WILLIAM MWITI(Africa Chapter Lead)
William is a Director, Quality and Risk Management, Global Medical and Safety Governance, supporting the Africa and Developing Countries of Asia at GlaxoSmithKline. In his role, William he is responsible for providing technical support to Country Medical Teams across 53 distinct countries medical affairs, governance, pharmacovigilance, medical information and human subject research, aiming to strengthen and drive simplification in the operating model. At a Global level, he links the local units with the global teams driving organizational alignment and feeding into the development of global medical governance strategies.
He began his career with GSK in 2011 as a Medical Advisor supporting 13 East African countries and worked across a wide range of medical affairs therapeutic areas including anti-infectives, respiratory, allergy, dermatology, cardiovascular, gastroenterology, oncology, neurosciences and vaccines. He also worked as a nominated safety contact, providing pharmacovigilance oversight to the Eastern African countries. In 2014 he became the Country Medical Director, a position he held for two years.
William is a 2017 Oxford University-African Leadership Institute, Archbishop Desmond Tutu Fellow. He holds a First Class Master’s Degree in Pharmaceutical Medicine from Ireland and is a Bachelor of Medicine and Surgery graduate from the University of Nairobi. He is a Top 40 Under 40 Awardee Kenya – 2015. He has co-authored articles on antibiotic resistance, burden of rotavirus gastroenteritis, influenza shedding and use of webinars for medical education. He was involved in the introduction and of pneumonia and rotavirus vaccines across several East Africa countries while overseeing the development of the new Malaria vaccine. He has been involved in launches of many other products across therapeutic categories within the region.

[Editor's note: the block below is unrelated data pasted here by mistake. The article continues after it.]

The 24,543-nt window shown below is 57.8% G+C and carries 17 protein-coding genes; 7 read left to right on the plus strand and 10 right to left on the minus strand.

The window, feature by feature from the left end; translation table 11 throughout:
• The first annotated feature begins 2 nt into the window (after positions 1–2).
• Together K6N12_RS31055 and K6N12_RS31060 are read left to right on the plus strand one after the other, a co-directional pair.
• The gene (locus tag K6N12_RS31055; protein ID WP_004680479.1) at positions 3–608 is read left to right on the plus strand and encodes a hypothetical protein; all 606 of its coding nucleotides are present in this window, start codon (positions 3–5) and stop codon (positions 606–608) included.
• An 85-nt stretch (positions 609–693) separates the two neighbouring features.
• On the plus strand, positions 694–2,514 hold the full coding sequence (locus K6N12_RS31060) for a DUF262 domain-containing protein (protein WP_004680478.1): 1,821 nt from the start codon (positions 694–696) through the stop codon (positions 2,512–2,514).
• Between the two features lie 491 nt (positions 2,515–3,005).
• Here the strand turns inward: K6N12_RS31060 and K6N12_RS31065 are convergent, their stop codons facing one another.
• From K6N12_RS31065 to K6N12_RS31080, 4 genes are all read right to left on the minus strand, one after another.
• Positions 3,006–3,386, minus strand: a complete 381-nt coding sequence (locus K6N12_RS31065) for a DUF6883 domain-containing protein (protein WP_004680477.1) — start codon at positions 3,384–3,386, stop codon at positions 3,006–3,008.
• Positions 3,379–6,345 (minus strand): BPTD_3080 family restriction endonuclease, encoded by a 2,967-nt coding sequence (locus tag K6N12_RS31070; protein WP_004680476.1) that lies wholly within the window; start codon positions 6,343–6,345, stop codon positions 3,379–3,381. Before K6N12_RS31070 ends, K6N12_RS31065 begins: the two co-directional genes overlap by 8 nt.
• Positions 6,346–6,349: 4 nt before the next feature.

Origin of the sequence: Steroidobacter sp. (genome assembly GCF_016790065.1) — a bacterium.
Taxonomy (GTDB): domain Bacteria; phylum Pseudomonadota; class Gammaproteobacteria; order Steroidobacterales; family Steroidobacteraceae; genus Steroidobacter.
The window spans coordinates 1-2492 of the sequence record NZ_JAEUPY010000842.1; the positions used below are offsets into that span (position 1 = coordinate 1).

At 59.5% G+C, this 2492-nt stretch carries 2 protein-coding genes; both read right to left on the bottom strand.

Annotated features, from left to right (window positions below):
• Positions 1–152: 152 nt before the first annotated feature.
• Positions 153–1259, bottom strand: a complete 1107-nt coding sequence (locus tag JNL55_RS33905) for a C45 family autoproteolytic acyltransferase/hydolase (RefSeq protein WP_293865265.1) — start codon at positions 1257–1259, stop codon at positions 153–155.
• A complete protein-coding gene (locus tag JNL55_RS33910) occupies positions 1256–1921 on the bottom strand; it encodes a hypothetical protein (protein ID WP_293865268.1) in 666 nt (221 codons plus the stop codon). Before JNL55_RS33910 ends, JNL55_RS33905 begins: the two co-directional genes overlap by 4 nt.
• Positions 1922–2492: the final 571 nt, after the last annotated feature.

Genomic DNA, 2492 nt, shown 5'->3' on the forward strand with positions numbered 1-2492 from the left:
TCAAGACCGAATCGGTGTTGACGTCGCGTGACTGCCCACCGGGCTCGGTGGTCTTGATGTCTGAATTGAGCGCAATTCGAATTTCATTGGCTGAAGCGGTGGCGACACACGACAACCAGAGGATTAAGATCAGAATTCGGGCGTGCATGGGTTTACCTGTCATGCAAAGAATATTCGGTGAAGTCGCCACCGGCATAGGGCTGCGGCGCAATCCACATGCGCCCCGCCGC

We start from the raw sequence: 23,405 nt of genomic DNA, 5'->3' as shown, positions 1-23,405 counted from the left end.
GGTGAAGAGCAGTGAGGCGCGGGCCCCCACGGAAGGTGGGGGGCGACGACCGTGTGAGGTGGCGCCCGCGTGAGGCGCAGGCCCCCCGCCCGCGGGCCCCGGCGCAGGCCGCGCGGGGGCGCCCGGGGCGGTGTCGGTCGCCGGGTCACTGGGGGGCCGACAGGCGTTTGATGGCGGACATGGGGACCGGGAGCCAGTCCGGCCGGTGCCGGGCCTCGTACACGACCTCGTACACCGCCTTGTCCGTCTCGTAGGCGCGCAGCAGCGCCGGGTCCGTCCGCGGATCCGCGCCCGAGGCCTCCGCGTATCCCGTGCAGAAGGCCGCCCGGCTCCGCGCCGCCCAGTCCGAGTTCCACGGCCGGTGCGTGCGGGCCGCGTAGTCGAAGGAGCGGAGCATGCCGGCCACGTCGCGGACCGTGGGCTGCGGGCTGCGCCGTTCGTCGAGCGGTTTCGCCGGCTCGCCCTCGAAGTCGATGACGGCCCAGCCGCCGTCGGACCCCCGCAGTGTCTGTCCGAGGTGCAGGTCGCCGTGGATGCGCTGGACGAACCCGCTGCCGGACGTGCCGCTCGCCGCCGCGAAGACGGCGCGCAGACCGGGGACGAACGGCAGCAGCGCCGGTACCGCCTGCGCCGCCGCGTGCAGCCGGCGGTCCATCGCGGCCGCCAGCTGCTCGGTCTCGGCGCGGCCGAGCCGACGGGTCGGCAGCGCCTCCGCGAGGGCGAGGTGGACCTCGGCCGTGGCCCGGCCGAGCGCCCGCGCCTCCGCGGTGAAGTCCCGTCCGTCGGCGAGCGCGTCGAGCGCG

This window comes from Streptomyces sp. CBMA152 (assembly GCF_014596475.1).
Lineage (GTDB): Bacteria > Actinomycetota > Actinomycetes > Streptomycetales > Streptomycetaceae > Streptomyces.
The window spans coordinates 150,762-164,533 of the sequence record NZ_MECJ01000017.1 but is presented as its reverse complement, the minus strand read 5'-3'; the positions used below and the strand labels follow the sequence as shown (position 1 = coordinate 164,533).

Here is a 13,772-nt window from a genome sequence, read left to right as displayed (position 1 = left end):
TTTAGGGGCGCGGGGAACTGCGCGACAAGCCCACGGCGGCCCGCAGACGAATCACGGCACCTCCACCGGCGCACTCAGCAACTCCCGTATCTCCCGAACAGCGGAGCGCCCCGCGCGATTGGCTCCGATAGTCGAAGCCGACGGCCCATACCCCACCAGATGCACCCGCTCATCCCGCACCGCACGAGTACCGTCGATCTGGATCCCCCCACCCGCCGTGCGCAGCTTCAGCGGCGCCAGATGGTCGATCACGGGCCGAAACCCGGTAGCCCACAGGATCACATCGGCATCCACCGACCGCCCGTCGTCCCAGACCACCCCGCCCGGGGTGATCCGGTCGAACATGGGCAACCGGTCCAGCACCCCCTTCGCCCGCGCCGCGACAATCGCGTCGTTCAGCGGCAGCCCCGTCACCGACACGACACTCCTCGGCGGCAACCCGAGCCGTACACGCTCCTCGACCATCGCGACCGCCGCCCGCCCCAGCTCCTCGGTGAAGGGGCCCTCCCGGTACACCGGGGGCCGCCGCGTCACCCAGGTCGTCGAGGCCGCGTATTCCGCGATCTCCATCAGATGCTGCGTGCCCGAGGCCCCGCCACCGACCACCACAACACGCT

Prior to joining GSK, William worked for the US CDC as a Researcher and at the Gertrude’s Children’s Hospital as a Doctor. He served patients in Kenya’s largest slum as a Doctor and Board of Trustees member for the University of North Carolina’s Carolina for Kibera program.